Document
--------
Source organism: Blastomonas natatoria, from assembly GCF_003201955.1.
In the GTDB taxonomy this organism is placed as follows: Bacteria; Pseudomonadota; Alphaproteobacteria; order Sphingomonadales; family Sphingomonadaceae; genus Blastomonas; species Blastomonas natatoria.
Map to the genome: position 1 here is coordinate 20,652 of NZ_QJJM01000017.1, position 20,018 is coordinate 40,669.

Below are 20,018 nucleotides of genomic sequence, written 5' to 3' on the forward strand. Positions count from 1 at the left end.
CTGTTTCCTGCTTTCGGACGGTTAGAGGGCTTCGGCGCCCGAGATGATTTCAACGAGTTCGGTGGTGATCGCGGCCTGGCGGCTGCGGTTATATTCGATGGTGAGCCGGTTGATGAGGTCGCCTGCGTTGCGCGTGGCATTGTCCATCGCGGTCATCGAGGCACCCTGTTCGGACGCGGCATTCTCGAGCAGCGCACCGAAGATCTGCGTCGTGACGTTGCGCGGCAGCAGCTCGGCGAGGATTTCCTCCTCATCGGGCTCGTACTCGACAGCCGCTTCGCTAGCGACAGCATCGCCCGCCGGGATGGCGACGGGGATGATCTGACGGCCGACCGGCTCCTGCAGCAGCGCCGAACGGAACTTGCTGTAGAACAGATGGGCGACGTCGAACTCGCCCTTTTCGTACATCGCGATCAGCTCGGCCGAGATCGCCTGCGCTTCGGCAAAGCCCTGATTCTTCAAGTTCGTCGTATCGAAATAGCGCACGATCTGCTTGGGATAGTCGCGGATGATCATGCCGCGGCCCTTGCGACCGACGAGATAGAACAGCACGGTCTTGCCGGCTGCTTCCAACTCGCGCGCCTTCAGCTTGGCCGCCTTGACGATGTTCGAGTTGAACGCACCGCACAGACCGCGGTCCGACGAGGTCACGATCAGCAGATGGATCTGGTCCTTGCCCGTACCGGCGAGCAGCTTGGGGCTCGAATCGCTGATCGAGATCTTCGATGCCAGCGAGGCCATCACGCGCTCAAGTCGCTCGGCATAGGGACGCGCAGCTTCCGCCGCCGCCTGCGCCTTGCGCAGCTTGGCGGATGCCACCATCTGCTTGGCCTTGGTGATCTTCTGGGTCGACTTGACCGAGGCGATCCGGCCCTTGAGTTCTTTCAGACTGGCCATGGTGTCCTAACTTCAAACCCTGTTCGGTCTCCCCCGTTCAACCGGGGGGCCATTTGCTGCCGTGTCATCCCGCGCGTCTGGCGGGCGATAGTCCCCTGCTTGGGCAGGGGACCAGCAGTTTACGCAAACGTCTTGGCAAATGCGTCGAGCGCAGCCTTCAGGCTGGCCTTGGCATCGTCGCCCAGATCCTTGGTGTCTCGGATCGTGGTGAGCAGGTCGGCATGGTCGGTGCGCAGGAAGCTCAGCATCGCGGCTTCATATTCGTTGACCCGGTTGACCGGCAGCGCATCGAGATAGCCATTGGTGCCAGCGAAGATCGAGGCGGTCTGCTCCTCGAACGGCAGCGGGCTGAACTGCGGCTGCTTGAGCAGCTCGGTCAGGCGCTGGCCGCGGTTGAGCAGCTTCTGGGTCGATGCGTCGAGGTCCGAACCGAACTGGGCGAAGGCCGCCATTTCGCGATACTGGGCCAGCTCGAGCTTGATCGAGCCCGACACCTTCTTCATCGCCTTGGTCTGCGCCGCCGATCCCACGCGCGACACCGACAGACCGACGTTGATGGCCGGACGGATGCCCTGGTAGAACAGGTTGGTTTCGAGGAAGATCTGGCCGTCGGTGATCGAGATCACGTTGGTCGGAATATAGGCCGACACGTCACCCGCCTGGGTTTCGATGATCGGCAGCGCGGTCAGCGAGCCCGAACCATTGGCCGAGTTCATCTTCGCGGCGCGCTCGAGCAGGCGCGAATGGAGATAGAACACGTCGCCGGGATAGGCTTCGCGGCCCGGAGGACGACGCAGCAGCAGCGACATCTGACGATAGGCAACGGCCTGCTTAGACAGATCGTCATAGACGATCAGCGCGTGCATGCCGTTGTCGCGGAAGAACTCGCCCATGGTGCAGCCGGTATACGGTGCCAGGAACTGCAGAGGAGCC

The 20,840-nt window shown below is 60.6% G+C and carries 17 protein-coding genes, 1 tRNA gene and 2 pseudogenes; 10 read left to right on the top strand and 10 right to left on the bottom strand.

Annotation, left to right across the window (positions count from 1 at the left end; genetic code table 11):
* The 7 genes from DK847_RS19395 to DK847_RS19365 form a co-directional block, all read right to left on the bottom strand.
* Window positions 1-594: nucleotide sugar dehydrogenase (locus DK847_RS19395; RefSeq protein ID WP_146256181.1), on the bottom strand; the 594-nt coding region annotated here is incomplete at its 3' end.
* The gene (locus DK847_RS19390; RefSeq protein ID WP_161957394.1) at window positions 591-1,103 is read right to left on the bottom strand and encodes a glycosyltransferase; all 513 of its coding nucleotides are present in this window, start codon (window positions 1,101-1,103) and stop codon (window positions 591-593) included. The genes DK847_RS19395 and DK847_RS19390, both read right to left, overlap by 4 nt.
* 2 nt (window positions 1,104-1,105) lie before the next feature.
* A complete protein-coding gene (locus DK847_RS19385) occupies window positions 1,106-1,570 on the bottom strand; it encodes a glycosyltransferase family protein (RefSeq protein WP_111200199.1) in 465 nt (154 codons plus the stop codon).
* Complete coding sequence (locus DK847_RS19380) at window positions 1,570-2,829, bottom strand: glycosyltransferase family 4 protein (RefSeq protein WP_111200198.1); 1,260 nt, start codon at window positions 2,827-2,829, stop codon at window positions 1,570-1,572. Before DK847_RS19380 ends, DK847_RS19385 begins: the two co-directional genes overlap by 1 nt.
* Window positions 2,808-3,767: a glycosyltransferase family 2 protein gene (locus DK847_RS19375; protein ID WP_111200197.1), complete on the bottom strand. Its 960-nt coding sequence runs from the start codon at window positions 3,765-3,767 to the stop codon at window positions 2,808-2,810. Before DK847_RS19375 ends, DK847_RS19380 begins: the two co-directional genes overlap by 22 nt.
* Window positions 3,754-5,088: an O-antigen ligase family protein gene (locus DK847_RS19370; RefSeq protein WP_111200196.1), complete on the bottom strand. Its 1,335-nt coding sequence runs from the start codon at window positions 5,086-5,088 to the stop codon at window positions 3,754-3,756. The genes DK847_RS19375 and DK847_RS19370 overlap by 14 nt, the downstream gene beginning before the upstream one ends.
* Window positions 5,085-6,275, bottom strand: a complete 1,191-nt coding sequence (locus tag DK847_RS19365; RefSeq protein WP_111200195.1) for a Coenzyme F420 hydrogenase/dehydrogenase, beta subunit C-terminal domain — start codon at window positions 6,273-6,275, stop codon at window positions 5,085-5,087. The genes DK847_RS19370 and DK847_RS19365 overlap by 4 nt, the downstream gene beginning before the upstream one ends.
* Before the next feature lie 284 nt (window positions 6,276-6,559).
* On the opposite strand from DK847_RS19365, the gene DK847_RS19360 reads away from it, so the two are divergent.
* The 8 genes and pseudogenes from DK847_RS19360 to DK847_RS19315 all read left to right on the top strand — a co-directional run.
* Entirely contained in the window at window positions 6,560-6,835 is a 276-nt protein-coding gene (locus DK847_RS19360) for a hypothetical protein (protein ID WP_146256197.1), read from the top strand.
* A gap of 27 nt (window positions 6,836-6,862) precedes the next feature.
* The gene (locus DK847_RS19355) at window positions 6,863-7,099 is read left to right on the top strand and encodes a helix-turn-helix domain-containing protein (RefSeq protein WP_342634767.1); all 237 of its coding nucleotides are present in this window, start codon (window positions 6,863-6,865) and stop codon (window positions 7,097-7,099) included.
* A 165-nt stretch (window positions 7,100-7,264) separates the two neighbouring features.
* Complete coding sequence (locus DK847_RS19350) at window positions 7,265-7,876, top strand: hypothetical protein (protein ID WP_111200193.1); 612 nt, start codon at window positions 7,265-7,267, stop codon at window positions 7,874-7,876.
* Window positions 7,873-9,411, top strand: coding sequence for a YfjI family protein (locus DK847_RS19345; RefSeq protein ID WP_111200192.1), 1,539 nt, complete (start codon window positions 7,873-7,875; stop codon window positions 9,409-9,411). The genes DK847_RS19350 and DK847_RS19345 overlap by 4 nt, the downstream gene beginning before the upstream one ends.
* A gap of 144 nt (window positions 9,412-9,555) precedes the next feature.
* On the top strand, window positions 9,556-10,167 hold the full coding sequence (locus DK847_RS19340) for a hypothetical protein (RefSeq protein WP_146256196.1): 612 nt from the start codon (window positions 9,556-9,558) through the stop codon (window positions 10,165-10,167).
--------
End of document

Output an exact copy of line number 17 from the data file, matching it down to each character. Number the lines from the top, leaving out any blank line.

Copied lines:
* Before the next feature lie 284 nt (window positions 6,276-6,559).